Angela O'Connell fights for internal peace in Ravenswood

Katelyn Waltemyer
Jackson Newspapers
Technician testing marijuana.

RAVENSWOOD Imagine walking through a patch of snow on a freezing day and stepping in hot water afterward. The intensity of the burn is strong causing extreme agony.  A shooting pain pulsates through the legs every time they move. That is how it feels for one Ravenswood resident. 

Some days are better than others for Angela O'Connell. Her chronic illnesses wrecks havoc on her life. She can't play with her grandchildren like she used to. Her muscles freeze up too much. 

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O'Connell moved back to Jackson County a little over a year ago after her husband died. She previously lived in Colorado where she had access to medical marijuana to treat her pain.

She's been without it for 18 months. She refuses to go on more prescribed narcotic medications than what's necessary.

"I take what I have to take," O'Connell said. 

O'Connell said some of the pain medications are hard on her kidneys and have intense side effects like blurred vision and drowsiness. 

Her late husband struggled with a narcotic addiction, according to O'Connell.

"It can be treated but that's just pain medication, and with that comes addictions," O'Connell said. "So I choose, until [medical marijuana is] available, to suffer." 

Mountaineer Integrated Care said it will open a plant and distillery in Ravenswood, according to its website. 

Ravenswood Mayor Josh Miller said the city has entered a contingency agreement with the company to lease the old city hall building 212 Walnut Street — once the company is ready to sell medical cannabis. 

Frustrated and confused that's how Miller feels about the delays on the local and state-level for people to get medical marijuana treatment. 

Miller doesn't have an opening date for the dispensary in Ravenswood. Jackson Newspapers reached out to multiple Mountaineer Medical Care representatives and hasn't gotten a response. 

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He said he's watched friends and family struggle with addiction. That's why he's a medical marijuana advocate.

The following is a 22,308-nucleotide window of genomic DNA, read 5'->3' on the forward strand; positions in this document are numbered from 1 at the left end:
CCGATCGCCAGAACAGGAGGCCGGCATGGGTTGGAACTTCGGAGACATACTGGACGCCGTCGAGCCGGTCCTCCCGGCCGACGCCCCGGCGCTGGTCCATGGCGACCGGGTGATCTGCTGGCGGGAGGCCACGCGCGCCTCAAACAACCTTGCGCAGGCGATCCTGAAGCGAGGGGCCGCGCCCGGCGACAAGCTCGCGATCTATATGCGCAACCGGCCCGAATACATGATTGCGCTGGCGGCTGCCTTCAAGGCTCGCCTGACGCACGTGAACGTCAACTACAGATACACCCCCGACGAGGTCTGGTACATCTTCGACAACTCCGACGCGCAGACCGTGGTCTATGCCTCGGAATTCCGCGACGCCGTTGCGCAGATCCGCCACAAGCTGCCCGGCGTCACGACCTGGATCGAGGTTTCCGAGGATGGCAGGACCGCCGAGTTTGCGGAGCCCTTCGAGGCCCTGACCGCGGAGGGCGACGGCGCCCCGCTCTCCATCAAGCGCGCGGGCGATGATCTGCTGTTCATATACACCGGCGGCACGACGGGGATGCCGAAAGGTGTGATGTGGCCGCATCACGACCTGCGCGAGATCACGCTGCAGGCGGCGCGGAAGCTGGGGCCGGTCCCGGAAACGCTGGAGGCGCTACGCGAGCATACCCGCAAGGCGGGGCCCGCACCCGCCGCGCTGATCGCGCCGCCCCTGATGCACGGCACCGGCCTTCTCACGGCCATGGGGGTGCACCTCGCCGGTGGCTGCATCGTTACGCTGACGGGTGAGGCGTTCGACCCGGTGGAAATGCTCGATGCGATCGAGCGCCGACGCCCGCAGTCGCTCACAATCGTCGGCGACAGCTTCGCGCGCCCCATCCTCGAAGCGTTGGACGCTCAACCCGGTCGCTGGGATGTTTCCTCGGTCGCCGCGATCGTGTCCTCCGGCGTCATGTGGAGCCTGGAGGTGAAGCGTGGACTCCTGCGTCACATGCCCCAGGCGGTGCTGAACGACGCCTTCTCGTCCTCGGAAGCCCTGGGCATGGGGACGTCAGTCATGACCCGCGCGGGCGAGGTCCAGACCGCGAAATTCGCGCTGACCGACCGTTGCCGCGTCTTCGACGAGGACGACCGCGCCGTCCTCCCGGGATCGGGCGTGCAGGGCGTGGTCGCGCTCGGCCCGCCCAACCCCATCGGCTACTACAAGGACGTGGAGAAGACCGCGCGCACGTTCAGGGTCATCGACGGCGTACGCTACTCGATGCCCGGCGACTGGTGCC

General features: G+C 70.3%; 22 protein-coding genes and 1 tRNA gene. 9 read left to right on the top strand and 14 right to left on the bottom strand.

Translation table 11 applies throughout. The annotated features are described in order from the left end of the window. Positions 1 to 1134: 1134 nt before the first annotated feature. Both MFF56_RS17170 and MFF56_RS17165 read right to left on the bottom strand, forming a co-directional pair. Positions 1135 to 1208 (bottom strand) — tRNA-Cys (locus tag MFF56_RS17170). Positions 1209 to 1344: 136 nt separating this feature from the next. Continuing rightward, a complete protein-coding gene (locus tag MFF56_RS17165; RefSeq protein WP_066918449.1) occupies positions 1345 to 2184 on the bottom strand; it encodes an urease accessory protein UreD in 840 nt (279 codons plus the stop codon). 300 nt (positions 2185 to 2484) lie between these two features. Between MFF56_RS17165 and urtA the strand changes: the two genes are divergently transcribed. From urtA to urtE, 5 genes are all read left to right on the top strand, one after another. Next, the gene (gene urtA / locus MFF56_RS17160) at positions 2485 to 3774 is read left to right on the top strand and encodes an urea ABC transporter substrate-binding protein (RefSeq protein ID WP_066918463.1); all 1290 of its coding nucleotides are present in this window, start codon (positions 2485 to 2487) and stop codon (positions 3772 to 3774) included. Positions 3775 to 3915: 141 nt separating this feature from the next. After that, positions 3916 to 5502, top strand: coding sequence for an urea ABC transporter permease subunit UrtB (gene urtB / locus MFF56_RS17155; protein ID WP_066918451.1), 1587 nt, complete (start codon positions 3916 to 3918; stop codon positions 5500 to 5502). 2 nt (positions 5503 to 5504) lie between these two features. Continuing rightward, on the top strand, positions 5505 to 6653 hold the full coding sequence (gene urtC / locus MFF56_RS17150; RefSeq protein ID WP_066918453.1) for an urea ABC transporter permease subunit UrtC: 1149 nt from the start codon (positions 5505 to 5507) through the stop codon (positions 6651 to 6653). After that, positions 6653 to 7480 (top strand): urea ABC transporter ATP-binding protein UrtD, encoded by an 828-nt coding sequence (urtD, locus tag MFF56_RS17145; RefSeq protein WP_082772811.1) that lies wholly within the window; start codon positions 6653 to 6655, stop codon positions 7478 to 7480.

"I understand it's a drug, but it ... serves a purpose," Miller said. "I think it can help people."

In order for a patient to receive medical marijuana treatment, they must have at least one of the 15 listed serious medical conditions listed on the Department of Health and Human Resources website

Miller said he wishes West Virginia would expand its medical condition requirements. In Pennsylvania, there are 23 qualifying medical conditions and Ohio has 24

Miller and O'Connell are both excited about the dispensary opening in Ravenswood. Not only would this help people, Miller said, but it would also help the state and local economy. 

"I think we just need to push forward and follow what a lot of what these successful states that have rolled out medicinal cannabis [laws] and look at what they've done and just mimic that," Miller said. 

West Virginia passed its Medical Cannabis Act in 2017, and only one company has successfully begun planting medicinal marijuana at a facility in Cabell County, according to a report

O'Connell said she will continue to live in pain until a dispensary opens in West Virginia.

— Katelyn Waltemyer (she/her) is the General Assignment and Enterprise Reporter for Jackson Newspapers in Jackson County, West Virginia. Have a news tip on local government or education? Or a good feature? You can reach Katelyn at kwaltemyer@jacksonnewspapers.com. Follow her on Twitter @Kate_Waltemyer.